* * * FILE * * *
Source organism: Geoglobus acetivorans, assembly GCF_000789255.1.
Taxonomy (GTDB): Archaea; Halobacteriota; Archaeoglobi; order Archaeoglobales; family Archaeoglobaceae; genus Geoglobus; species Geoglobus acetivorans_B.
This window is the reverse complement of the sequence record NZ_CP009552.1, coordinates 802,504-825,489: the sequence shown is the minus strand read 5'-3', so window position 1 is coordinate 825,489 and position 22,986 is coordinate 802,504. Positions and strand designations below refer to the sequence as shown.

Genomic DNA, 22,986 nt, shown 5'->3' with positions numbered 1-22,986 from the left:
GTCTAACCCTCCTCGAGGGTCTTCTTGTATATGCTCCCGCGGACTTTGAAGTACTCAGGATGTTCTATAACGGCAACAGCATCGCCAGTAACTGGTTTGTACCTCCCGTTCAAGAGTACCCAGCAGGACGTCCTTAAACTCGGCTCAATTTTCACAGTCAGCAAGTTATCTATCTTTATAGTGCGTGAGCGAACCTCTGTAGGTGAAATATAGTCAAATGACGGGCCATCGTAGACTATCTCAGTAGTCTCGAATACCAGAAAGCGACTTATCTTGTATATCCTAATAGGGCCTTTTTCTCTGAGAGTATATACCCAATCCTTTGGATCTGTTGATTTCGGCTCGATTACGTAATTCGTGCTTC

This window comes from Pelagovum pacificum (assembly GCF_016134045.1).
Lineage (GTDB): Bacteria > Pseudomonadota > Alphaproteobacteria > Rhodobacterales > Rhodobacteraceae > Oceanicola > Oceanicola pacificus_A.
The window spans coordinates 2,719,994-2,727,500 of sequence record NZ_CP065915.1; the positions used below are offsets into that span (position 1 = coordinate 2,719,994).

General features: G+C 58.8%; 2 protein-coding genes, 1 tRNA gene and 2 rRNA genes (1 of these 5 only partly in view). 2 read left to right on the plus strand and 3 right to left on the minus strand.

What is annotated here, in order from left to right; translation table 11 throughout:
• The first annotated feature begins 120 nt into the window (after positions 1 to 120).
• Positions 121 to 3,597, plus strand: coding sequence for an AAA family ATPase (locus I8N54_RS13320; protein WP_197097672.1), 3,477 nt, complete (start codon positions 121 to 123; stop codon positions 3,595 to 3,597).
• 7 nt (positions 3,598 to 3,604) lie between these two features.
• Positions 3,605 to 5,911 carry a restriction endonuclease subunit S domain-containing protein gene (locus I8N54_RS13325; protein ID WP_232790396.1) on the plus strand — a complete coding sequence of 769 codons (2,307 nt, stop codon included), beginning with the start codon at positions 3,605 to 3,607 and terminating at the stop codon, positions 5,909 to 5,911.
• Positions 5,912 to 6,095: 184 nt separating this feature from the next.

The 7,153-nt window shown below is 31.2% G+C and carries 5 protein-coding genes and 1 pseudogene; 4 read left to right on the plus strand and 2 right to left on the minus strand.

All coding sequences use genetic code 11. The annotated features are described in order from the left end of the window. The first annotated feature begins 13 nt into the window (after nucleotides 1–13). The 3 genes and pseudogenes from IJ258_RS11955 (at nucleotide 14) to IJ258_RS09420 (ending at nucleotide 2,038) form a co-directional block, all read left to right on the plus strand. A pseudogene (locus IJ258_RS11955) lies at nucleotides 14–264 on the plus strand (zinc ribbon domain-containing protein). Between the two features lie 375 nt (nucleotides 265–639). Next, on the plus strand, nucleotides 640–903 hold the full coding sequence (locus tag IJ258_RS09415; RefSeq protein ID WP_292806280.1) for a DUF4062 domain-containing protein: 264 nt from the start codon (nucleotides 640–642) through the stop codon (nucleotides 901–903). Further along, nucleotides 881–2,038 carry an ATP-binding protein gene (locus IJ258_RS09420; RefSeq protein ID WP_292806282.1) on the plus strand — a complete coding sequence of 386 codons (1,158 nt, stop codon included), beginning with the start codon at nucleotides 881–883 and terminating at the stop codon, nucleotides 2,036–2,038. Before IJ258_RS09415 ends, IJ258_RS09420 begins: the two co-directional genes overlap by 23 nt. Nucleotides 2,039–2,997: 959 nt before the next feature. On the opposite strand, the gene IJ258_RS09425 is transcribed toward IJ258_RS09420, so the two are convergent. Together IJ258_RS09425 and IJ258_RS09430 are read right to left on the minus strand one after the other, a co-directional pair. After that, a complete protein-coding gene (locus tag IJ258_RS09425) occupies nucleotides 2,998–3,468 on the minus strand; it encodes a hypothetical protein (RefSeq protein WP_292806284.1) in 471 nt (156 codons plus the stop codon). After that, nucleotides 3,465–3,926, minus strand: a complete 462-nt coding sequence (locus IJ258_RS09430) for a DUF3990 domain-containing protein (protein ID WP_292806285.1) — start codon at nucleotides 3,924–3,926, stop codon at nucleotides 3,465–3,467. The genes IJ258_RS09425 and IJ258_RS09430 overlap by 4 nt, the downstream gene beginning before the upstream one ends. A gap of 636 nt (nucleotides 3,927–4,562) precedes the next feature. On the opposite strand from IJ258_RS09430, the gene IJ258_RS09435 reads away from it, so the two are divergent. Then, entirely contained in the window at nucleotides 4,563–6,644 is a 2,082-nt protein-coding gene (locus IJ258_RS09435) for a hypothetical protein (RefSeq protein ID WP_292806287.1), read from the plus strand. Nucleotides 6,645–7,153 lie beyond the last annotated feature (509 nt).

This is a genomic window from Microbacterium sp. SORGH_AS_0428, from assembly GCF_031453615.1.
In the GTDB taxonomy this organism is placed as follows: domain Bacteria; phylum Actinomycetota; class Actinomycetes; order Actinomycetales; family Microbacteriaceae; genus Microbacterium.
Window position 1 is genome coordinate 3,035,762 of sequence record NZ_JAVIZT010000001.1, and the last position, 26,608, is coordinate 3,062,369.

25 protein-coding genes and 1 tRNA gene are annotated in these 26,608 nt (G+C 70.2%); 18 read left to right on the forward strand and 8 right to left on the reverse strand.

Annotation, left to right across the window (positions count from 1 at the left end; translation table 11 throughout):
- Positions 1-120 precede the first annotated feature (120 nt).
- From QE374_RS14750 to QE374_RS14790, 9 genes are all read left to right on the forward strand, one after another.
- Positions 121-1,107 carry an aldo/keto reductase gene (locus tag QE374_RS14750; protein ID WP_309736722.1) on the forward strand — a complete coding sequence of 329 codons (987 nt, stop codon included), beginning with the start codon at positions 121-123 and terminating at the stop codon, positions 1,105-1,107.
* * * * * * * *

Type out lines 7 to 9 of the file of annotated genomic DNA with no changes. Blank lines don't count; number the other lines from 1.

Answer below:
Lineage (GTDB): Bacteria > Pseudomonadota > Alphaproteobacteria > Rhodobacterales > Rhodobacteraceae > Oceanicola > Oceanicola pacificus_A.
The window spans coordinates 2,719,994-2,727,500 of sequence record NZ_CP065915.1; the positions used below are offsets into that span (position 1 = coordinate 2,719,994).

General features: G+C 58.8%; 2 protein-coding genes, 1 tRNA gene and 2 rRNA genes (1 of these 5 only partly in view). 2 read left to right on the plus strand and 3 right to left on the minus strand.